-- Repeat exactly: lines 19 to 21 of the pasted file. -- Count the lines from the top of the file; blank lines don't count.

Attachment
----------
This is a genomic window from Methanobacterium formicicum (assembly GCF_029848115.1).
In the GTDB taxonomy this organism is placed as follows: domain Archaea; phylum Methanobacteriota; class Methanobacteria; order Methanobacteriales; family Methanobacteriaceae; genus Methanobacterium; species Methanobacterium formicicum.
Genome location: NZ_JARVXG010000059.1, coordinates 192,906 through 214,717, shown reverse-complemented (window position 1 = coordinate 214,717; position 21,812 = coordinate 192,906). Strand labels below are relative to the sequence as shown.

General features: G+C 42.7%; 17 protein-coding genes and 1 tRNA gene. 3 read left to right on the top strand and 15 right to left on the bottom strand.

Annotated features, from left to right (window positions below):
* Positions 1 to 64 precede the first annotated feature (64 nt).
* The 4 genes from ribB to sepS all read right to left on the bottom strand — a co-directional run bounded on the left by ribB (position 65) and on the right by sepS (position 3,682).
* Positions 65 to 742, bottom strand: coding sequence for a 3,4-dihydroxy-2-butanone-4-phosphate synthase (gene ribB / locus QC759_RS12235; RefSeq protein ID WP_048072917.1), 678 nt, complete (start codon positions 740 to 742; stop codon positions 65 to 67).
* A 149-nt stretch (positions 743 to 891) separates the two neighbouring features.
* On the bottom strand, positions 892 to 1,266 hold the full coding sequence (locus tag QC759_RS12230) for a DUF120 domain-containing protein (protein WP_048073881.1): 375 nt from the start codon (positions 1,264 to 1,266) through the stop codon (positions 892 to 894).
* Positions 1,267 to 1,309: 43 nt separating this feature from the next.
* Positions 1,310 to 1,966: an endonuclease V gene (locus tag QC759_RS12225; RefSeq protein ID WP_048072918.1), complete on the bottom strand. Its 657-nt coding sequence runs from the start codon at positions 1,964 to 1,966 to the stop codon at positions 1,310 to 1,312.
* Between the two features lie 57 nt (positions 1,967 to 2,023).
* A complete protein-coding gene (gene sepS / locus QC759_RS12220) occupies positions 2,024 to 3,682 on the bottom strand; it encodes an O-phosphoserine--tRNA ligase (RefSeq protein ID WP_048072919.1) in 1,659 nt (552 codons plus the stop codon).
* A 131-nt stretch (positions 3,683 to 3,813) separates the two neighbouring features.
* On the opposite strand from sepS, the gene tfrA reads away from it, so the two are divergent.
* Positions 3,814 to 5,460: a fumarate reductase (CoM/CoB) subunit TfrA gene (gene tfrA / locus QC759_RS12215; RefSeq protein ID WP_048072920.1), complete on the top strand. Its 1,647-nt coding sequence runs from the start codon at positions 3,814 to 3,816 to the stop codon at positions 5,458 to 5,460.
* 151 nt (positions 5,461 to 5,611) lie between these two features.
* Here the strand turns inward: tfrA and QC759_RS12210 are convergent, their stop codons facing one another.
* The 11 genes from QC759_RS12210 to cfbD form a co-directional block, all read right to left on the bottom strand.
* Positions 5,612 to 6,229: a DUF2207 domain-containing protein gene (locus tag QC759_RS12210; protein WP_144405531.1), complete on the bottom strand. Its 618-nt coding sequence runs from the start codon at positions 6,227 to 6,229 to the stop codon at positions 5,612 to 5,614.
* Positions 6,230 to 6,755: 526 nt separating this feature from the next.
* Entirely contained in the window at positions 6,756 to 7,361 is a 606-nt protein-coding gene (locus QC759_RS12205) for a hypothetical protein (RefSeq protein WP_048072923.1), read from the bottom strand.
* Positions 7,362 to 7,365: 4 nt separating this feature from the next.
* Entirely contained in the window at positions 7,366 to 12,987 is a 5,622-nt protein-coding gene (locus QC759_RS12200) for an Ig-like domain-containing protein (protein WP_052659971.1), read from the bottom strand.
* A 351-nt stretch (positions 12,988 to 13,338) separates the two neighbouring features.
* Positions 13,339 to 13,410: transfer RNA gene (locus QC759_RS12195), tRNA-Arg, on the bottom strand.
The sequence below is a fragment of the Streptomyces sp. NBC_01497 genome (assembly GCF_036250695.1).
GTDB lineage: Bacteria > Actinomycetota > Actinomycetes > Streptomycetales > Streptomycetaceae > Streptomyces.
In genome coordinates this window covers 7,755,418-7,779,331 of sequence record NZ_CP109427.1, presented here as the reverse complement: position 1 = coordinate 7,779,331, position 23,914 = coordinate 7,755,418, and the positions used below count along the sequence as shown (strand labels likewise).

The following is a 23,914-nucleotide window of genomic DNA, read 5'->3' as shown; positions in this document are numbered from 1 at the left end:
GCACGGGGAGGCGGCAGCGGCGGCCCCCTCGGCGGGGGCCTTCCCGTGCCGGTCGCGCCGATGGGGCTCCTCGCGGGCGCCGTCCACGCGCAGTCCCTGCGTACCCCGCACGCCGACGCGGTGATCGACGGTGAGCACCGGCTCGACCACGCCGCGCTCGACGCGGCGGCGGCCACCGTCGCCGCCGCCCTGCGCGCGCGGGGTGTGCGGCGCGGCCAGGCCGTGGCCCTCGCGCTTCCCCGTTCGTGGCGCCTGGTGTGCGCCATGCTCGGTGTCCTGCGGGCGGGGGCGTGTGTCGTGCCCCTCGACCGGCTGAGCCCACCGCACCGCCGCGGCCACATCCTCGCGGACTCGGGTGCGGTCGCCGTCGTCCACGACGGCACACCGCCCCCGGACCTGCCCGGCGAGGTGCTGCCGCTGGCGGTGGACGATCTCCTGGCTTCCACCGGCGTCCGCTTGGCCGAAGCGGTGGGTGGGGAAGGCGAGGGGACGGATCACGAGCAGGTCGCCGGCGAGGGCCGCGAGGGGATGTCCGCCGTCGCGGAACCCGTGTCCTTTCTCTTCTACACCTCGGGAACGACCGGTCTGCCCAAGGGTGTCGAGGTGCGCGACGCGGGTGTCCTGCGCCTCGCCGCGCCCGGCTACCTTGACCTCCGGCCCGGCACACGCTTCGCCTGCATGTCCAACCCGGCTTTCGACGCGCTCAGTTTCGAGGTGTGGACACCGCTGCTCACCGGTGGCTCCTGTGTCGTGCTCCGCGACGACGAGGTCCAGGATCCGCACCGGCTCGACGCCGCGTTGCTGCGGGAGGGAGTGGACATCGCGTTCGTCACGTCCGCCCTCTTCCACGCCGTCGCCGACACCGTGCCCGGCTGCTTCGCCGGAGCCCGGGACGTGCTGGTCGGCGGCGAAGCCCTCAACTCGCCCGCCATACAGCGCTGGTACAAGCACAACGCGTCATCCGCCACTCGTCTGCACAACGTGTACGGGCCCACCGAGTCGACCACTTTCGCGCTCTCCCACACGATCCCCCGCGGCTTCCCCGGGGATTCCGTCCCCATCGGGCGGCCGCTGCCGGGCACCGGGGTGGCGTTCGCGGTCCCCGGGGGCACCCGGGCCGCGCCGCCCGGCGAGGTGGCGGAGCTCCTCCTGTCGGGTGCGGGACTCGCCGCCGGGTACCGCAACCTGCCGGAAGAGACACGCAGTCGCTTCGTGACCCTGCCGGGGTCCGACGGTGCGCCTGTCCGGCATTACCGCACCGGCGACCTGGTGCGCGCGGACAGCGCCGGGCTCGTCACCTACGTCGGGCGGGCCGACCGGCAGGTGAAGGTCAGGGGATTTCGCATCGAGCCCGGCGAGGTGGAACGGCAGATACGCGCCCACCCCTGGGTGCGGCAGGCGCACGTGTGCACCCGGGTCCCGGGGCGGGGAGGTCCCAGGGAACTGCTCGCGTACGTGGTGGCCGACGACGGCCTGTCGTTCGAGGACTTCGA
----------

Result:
* Here the strand turns inward: tfrA and QC759_RS12210 are convergent, their stop codons facing one another.
* The 11 genes from QC759_RS12210 to cfbD form a co-directional block, all read right to left on the bottom strand.
* Positions 5,612 to 6,229: a DUF2207 domain-containing protein gene (locus tag QC759_RS12210; protein WP_144405531.1), complete on the bottom strand. Its 618-nt coding sequence runs from the start codon at positions 6,227 to 6,229 to the stop codon at positions 5,612 to 5,614.